NEW DELHI — Just days remain before one Internet era ends and new one begins.
For years, a Swedish YouTube star, Felix Kjellberg — better known as PewDiePie — has dominated the platform, running its most-subscribed channel and drawing tens of millions of devoted fans.
But every empire must end — and PewDiePie’s downfall is coming, thanks to the rapid growth of mobile phone usage among India’s 1.3 billion people.
T-Series, a 33-year-old Indian music label, has gained subscribers at an astonishing pace for its YouTube channel. Each day it posts several music videos from Bollywood movies and indie-pop artists.
As of Friday morning, the gap between its subscribers and PewDiePie’s subscribers on YouTube had narrowed to less than 155,000. Video marketing companies like Tubular Labs say T-Series is “on course to surpass” PewDiePie’s 83.4 million subscribers within days.
T-Series is already No. 1 on another metric: the most-watched YouTube channel. Its videos have 60 billion — that’s billion, with a “b” — views. To put it in perspective: That figure is more than three times the number of views on Justin Bieber or Katy Perry’s YouTube channel.
Based in Mumbai, T-Series was launched by music pioneer Gulshan Kumar, whose father ran a fruit-juice shop. From creating cheap knockoffs of hit songs on cassettes to tapping into the genre of devotional music, T-Series found ways to best its rivals and stay ahead of the curve. Since Kumar’s death in 1997, the company has been headed by his son, Bhushan.
Bhushan Kumar’s decision to embrace the digital era by putting music online in the early 2000s and his subsequent foray into movie production — tapping directly into India’s obsession with Bollywood — has helped T-Series grow into a $101 million company.
This year, T-Series has about 20 films featuring top stars slated for release. Apart from Bollywood films and music, the company has also invested in independent singers like Guru Randhawa, whose music video “Lahore” is T-Series’ top draw with 662 million views. Sung in his native language, Punjabi, it features him driving a snazzy sports car singing about a girl whom he compares to Lahore’s beauty and London’s weather. T-Series has also produced a Randhawa collaboration with rapper Pitbull.
But the crucial force behind T-Series’ impending domination of YouTube is the tens of millions of Indians getting online for the first time. In 2000, 20 million Indians had access to the Internet. By 2018, the number had ballooned to 560 million.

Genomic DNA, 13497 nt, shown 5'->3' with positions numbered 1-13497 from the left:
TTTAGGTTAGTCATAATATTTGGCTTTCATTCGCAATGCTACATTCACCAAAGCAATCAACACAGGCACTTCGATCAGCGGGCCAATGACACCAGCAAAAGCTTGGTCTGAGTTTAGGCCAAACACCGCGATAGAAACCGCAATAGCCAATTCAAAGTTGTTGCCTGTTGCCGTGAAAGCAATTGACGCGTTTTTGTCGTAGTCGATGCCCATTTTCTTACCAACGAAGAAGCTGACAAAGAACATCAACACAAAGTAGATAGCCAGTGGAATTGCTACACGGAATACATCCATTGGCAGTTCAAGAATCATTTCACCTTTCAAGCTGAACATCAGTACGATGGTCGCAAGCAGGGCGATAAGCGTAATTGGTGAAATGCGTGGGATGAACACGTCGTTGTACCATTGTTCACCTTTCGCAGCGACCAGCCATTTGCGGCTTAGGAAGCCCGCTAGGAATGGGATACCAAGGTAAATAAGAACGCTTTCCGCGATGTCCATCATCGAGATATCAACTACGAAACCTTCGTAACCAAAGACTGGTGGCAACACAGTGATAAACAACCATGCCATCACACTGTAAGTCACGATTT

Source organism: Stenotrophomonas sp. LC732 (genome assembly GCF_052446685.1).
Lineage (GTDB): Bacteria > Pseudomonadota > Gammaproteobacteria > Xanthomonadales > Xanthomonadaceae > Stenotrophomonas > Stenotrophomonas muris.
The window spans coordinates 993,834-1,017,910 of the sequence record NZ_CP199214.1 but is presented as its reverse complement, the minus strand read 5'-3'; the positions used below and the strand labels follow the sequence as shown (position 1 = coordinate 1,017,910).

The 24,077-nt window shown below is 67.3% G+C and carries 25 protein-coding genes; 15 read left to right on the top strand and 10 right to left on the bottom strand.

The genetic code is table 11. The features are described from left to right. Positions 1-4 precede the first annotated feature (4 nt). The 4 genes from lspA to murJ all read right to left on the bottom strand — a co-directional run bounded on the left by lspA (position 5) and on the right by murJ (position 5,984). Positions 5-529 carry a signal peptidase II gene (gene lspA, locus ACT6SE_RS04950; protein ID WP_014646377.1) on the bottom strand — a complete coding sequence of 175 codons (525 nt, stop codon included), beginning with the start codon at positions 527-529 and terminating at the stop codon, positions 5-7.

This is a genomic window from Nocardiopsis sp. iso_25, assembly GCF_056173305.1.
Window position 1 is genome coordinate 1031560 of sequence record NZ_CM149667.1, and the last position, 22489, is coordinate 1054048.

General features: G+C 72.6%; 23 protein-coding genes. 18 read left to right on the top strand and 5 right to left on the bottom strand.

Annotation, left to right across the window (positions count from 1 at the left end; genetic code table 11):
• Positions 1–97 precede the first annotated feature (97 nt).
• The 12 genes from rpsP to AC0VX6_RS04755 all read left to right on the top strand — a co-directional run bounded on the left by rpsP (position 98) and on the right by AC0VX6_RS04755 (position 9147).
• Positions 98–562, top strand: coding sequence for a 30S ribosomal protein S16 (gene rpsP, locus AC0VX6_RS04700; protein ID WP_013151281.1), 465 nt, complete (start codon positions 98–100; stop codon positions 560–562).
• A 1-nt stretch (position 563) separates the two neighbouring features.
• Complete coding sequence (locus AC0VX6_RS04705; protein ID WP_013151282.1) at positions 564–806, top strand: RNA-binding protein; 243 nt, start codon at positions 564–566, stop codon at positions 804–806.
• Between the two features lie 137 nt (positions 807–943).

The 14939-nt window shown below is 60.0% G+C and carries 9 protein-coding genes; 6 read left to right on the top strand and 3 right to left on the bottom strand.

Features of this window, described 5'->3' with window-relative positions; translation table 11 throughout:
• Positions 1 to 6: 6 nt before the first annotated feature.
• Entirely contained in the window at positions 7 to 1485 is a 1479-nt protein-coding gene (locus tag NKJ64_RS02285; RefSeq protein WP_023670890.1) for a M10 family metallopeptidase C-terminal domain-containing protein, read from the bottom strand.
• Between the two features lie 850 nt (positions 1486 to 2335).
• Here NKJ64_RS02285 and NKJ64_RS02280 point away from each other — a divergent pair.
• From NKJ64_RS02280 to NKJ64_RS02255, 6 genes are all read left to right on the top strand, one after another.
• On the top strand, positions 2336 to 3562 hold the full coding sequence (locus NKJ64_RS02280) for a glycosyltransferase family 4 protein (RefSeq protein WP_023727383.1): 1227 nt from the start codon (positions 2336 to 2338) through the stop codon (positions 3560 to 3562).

Ravi Agrawal, author of the book “India Connected,” says the boom is the result of low-cost smartphones combined with cheap data. “While the West went through an evolution — from landline phones, to dial-up connections, to broadband, wireless, and now 4G data on phones, India graduated to smartphones in a very short space of time,” he said.
Last year, India overtook the United States to become the second-largest smartphone market after China. The jump can be traced to the actions of a single company: In 2016, Indian conglomerate Reliance Industries launched its telecom arm, which claimed to offer the world’s cheapest mobile data plan — $0.76 per gigabyte. Also on offer were inexpensive smartphones with voice-enabled apps to play music and videos. Voice technology is especially important in India, where a chunk of the population remains illiterate.
Within a year of its launch, Reliance claimed that data consumption in India had increased by 1 billion gigabytes per month because of the affordable plans sold under its Jio brand. Kumar of T-Series says that the advent of Jio fueled the digital growth of companies like his — and ultimately put it on a collision course with PewDiePie.
Of course, PewDiePie isn’t going quietly. He took the No. 1 spot in YouTube subscribers as far back as 2013, thanks to his comedy acts and video game commentary that were wildly popular among young boys. As the end of his reign has neared, his supporters have unleashed an online assault on T-Series to try to maintain PewDiePie in the top position.
Their tactics include placing a $1 million billboard in Times Square, circulating a supportive tweet by a right-wing political party in Britain and even hacking the Wall Street Journal with a fake post in PewDiePie’s favor. Last month, a PewDiePie supporter claimed to have flown to India to play a “diss” track slamming T-Series outside one of its offices. The track, called “Bitch Lasagna,” has racist overtones and includes references to defecation and a popular animated series in India.
As the online world watches the drama play out through real-time trackers, Kumar says his company has already benefited from its starring role in the YouTube version of “Game of Thrones.” “Everybody knows T-Series across the world now,” he says. “If we had become number one on our own, nobody would have known about us.”